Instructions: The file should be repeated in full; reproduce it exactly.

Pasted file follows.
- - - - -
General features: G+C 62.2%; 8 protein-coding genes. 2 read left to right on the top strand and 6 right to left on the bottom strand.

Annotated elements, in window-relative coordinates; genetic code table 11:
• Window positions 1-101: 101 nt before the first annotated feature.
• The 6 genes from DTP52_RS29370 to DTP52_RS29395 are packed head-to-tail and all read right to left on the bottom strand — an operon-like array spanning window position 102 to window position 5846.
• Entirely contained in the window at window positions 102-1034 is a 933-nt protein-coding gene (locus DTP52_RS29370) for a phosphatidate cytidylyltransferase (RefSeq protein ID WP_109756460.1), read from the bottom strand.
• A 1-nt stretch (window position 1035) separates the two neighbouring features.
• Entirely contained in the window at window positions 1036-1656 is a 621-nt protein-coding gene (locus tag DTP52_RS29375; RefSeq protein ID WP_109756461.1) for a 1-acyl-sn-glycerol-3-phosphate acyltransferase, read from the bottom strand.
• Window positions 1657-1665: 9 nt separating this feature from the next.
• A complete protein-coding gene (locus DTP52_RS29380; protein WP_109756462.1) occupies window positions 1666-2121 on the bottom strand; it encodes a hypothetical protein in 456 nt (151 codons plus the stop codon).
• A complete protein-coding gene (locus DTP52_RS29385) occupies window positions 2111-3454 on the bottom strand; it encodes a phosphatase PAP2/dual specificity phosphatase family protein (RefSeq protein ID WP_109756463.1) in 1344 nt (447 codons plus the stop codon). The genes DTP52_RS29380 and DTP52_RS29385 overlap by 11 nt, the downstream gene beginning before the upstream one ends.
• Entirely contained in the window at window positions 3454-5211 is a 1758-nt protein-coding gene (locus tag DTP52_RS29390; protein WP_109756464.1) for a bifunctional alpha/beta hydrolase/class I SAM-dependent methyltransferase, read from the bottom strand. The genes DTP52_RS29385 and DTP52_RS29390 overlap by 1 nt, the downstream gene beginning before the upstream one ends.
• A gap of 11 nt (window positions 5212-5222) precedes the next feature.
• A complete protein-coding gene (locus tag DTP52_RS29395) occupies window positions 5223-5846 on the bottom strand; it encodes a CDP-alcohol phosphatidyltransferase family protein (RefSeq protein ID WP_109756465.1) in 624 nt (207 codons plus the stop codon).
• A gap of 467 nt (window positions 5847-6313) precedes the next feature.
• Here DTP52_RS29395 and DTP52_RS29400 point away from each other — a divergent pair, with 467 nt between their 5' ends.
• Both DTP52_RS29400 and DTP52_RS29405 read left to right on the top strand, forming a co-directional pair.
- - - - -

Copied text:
General features: G+C 62.2%; 8 protein-coding genes. 2 read left to right on the top strand and 6 right to left on the bottom strand.

Annotated elements, in window-relative coordinates; genetic code table 11:
• Window positions 1-101: 101 nt before the first annotated feature.
• The 6 genes from DTP52_RS29370 to DTP52_RS29395 are packed head-to-tail and all read right to left on the bottom strand — an operon-like array spanning window position 102 to window position 5846.
• Entirely contained in the window at window positions 102-1034 is a 933-nt protein-coding gene (locus DTP52_RS29370) for a phosphatidate cytidylyltransferase (RefSeq protein ID WP_109756460.1), read from the bottom strand.
• A 1-nt stretch (window position 1035) separates the two neighbouring features.
• Entirely contained in the window at window positions 1036-1656 is a 621-nt protein-coding gene (locus tag DTP52_RS29375; RefSeq protein ID WP_109756461.1) for a 1-acyl-sn-glycerol-3-phosphate acyltransferase, read from the bottom strand.
• Window positions 1657-1665: 9 nt separating this feature from the next.
• A complete protein-coding gene (locus DTP52_RS29380; protein WP_109756462.1) occupies window positions 1666-2121 on the bottom strand; it encodes a hypothetical protein in 456 nt (151 codons plus the stop codon).
• A complete protein-coding gene (locus DTP52_RS29385) occupies window positions 2111-3454 on the bottom strand; it encodes a phosphatase PAP2/dual specificity phosphatase family protein (RefSeq protein ID WP_109756463.1) in 1344 nt (447 codons plus the stop codon). The genes DTP52_RS29380 and DTP52_RS29385 overlap by 11 nt, the downstream gene beginning before the upstream one ends.
• Entirely contained in the window at window positions 3454-5211 is a 1758-nt protein-coding gene (locus tag DTP52_RS29390; protein WP_109756464.1) for a bifunctional alpha/beta hydrolase/class I SAM-dependent methyltransferase, read from the bottom strand. The genes DTP52_RS29385 and DTP52_RS29390 overlap by 1 nt, the downstream gene beginning before the upstream one ends.
• A gap of 11 nt (window positions 5212-5222) precedes the next feature.
• A complete protein-coding gene (locus tag DTP52_RS29395) occupies window positions 5223-5846 on the bottom strand; it encodes a CDP-alcohol phosphatidyltransferase family protein (RefSeq protein ID WP_109756465.1) in 624 nt (207 codons plus the stop codon).
• A gap of 467 nt (window positions 5847-6313) precedes the next feature.
• Here DTP52_RS29395 and DTP52_RS29400 point away from each other — a divergent pair, with 467 nt between their 5' ends.
• Both DTP52_RS29400 and DTP52_RS29405 read left to right on the top strand, forming a co-directional pair.